OpEd News, The Suicide of Liberty, Paul Craig Roberts, Oct. 12, 2011. Pat Buchanan's latest book, "Suicide of a Superpower," raises the question whether America will survive to 2025. The question might strike some readers as unduly pessimistic and others as optimistic. Anyone who has been paying attention knows that the "superpower" is over-extended financially and militarily. The Bush/Cheney/Obama regimes have shredded the constitutional protections that gave American citizens their liberty. By dictate alone, the executive branch has acquired the power, prohibited by the Constitution, to incarcerate citizens indefinitely without presenting evidence and obtaining conviction. According to the US government, a secret executive branch panel now exists that has acquired from somewhere the unaccountable power to put citizens on a list to be assassinated without due process of law merely on the basis of an unproven government assertion. How does this differ from Stalinist Russia and Gestapo Germany? The transformation of the US into a police state has been achieved quickly and with scant protest. Congress and the courts are silent. The media is silent, as are the law schools and bar associations. Out of 535 US Senators and Representatives, only Ron Paul has protested the destruction of liberty. Editor's Note: Dr. Roberts was an editor of the Wall Street Journal and an Assistant Secretary of the U.S. Treasury. His latest book, How the Economy Was Lost, has just been published.
New Murdoch Scandals Revealed
CNN, Exclusive: Videos detail News America tactics against competitors, Scott Zamost, Todd Schwarzschild and Drew Griffin, Oct. 14, 2011 UK phone-hacking scandal raised questions about business practices of News Corp. U.S.-based subsidiary drawing attention with allegations of corporate espionage Floorgraphics lawsuit alleged "illegal, anti-competitive, and unfair business practices" News America Marketing moves sought to put Floorgraphics out of business, suit alleges The far-reaching News of the World phone-hacking scandal that toppled the 168-year-old British newspaper this summer, led to the resignation of Britain's top police official and threatened Rupert Murdoch's global media empire continues to raise questions about the business practices of parent company News Corp.'
Guardian (United Kingdom), Wall Street Journal circulation scam claims senior Murdoch executive, Nick Davies, Oct. 13, 2011. Andrew Langhoff resigns as European publishing chief after exposure of secret channels of cash to help boost sales figures. One of Rupert Murdoch's most senior European executives has resigned following Guardian inquiries about a circulation scam at News Corporation's flagship newspaper, the Wall Street Journal. The Guardian found evidence that the Journal had been channelling money through European companies in order to secretly buy thousands of copies of its own paper at a knock-down rate, misleading readers and advertisers about the Journal's true circulation. The bizarre scheme included a formal, written contract in which the Journal persuaded one company to co-operate by agreeing to publish articles that promoted its activities, a move which led some staff to accuse the paper's management of violating journalistic ethics and jeopardizing its treasured reputation for editorial quality.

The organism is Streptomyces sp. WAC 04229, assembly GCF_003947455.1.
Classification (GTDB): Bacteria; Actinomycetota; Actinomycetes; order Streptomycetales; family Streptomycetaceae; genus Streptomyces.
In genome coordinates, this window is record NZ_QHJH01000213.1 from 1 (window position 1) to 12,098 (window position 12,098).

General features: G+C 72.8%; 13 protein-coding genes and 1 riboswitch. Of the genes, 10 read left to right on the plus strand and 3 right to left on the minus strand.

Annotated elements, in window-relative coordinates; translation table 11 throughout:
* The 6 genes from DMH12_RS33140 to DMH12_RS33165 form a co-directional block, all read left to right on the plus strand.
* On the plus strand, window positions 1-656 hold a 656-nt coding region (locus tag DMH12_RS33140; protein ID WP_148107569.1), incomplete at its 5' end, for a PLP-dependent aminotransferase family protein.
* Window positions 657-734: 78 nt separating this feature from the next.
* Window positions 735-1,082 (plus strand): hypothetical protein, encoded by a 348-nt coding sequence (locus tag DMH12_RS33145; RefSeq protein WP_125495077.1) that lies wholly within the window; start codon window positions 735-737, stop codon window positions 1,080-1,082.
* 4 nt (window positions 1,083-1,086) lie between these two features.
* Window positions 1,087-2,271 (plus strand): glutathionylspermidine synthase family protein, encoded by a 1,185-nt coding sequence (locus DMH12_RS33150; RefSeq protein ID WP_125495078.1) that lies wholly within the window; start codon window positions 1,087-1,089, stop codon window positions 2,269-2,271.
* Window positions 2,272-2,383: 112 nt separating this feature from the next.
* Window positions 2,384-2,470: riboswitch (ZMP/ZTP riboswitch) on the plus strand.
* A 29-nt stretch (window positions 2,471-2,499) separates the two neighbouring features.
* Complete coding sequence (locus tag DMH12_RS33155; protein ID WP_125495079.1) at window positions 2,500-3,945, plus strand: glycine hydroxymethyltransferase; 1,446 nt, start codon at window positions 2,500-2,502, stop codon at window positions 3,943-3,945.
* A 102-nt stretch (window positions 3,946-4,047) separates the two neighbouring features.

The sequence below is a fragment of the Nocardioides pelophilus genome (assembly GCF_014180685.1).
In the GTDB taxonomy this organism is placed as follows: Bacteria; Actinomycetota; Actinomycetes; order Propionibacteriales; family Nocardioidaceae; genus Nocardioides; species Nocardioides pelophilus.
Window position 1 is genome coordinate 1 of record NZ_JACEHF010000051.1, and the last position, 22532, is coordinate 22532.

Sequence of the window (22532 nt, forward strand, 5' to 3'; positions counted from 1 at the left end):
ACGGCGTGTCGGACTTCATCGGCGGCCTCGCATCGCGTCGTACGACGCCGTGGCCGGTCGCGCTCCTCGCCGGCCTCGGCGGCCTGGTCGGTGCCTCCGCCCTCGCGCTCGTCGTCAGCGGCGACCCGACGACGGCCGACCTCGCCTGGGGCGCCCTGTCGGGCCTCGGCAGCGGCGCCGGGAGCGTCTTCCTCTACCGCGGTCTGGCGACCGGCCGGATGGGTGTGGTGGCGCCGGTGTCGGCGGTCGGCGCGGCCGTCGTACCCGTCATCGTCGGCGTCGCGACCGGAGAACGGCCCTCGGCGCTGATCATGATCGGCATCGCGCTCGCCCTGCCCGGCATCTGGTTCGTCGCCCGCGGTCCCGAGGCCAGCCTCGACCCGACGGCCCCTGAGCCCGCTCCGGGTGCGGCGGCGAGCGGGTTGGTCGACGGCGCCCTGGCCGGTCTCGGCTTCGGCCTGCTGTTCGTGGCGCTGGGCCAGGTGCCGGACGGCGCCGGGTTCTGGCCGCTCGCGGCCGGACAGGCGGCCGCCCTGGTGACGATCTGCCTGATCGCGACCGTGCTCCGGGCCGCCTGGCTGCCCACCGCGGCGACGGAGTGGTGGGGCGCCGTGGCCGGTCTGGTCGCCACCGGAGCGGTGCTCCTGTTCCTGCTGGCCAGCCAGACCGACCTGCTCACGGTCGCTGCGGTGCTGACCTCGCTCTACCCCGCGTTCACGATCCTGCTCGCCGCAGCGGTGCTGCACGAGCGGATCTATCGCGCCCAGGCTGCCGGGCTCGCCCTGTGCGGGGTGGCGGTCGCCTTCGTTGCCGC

Alabama's Retirement Board Hires Infamous Siegelman Prosecutor
Legal Schnauzer, Notorious Siegelman Prosecutor Has Lined Up a New Job Connected to Massive Amounts of Cash, Roger Shuler, Oct. 13, 2011. People who have a stake in the Retirement Systems of Alabama (RSA)--and that includes just about everyone who lives in our state, plus quite a few who live beyond its borders--should be concerned about reports that Leura Canary is set to take a new job. Why should RSA stakeholders be alarmed about this news? For one, it comes as Republicans in the Alabama Legislature are pushing bills that would allow them to control boards that govern RSA and its $25 billion nest egg.
Texans Laud Prosecutor Who Halted Inquiry On Condemned Man's Innocence
Innocence Project, The Best Work a Prosecutor Could Do? Stephen Saloom, Oct. 12, 2011. Last week the Corsicana Sun reported that the Texas County and District Attorney Association (TCDAA) had awarded its annual Lone Star Award to Navarro County District Attorney Lowell Thompson for his work preventing a Texas Court of Inquiry into the case of Cameron Todd Willingham, who was convicted in 1992 and executed in 2004 for setting a fire that killed his three children, despite strong evidence that the fire was accidental. The TCDAA states that the Lone Star Award “..identifies and commends Texas prosecutors who have distinguished themselves and the profession through exemplary work in cases of public interest.” When I read that I thought: “Could it be that stopping an inquiry into a possible wrongful conviction was the act through which a Texas prosecutor most distinguished himself and the profession in the public interest last year?”
Bush Florida Court Victory